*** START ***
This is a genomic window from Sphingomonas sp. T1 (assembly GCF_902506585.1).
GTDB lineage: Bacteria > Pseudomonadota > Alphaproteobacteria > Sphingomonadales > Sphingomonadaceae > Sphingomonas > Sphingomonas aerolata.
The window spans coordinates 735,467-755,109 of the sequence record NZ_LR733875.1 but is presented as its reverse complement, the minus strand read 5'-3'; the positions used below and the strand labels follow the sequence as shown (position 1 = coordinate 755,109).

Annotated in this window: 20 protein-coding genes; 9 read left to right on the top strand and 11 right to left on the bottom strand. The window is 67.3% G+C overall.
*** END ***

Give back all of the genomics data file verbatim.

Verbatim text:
This is a genomic window from Sphingomonas sp. T1 (assembly GCF_902506585.1).
GTDB lineage: Bacteria > Pseudomonadota > Alphaproteobacteria > Sphingomonadales > Sphingomonadaceae > Sphingomonas > Sphingomonas aerolata.
The window spans coordinates 735,467-755,109 of the sequence record NZ_LR733875.1 but is presented as its reverse complement, the minus strand read 5'-3'; the positions used below and the strand labels follow the sequence as shown (position 1 = coordinate 755,109).

Annotated in this window: 20 protein-coding genes; 9 read left to right on the top strand and 11 right to left on the bottom strand. The window is 67.3% G+C overall.